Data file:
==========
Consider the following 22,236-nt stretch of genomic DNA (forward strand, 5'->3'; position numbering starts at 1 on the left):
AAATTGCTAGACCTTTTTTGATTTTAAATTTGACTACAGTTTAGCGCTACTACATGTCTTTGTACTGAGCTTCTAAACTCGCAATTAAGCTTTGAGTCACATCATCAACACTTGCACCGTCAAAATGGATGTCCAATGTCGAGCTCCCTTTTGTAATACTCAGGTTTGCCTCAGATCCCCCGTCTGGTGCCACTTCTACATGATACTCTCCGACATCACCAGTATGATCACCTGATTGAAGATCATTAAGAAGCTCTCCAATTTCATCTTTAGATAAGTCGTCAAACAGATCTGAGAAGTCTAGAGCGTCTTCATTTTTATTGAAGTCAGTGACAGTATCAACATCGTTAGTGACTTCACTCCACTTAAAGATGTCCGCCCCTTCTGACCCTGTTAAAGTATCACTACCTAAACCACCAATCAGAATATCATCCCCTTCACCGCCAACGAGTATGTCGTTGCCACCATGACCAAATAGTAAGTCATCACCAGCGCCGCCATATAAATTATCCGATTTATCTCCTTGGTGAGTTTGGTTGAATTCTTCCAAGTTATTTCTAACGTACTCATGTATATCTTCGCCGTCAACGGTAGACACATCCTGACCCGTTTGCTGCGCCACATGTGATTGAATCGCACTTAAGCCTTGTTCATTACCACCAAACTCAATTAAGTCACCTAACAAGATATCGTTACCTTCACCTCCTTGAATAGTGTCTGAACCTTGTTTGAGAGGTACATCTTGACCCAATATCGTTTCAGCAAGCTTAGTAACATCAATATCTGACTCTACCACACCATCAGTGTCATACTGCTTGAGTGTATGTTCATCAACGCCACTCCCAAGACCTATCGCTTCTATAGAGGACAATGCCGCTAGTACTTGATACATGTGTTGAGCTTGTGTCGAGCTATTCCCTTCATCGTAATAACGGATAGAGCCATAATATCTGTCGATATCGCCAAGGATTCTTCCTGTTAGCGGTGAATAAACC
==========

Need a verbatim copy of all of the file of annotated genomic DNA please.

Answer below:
Consider the following 22,236-nt stretch of genomic DNA (forward strand, 5'->3'; position numbering starts at 1 on the left):
AAATTGCTAGACCTTTTTTGATTTTAAATTTGACTACAGTTTAGCGCTACTACATGTCTTTGTACTGAGCTTCTAAACTCGCAATTAAGCTTTGAGTCACATCATCAACACTTGCACCGTCAAAATGGATGTCCAATGTCGAGCTCCCTTTTGTAATACTCAGGTTTGCCTCAGATCCCCCGTCTGGTGCCACTTCTACATGATACTCTCCGACATCACCAGTATGATCACCTGATTGAAGATCATTAAGAAGCTCTCCAATTTCATCTTTAGATAAGTCGTCAAACAGATCTGAGAAGTCTAGAGCGTCTTCATTTTTATTGAAGTCAGTGACAGTATCAACATCGTTAGTGACTTCACTCCACTTAAAGATGTCCGCCCCTTCTGACCCTGTTAAAGTATCACTACCTAAACCACCAATCAGAATATCATCCCCTTCACCGCCAACGAGTATGTCGTTGCCACCATGACCAAATAGTAAGTCATCACCAGCGCCGCCATATAAATTATCCGATTTATCTCCTTGGTGAGTTTGGTTGAATTCTTCCAAGTTATTTCTAACGTACTCATGTATATCTTCGCCGTCAACGGTAGACACATCCTGACCCGTTTGCTGCGCCACATGTGATTGAATCGCACTTAAGCCTTGTTCATTACCACCAAACTCAATTAAGTCACCTAACAAGATATCGTTACCTTCACCTCCTTGAATAGTGTCTGAACCTTGTTTGAGAGGTACATCTTGACCCAATATCGTTTCAGCAAGCTTAGTAACATCAATATCTGACTCTACCACACCATCAGTGTCATACTGCTTGAGTGTATGTTCATCAACGCCACTCCCAAGACCTATCGCTTCTATAGAGGACAATGCCGCTAGTACTTGATACATGTGTTGAGCTTGTGTCGAGCTATTCCCTTCATCGTAATAACGGATAGAGCCATAATATCTGTCGATATCGCCAAGGATTCTTCCTGTTAGCGGTGAATAAACC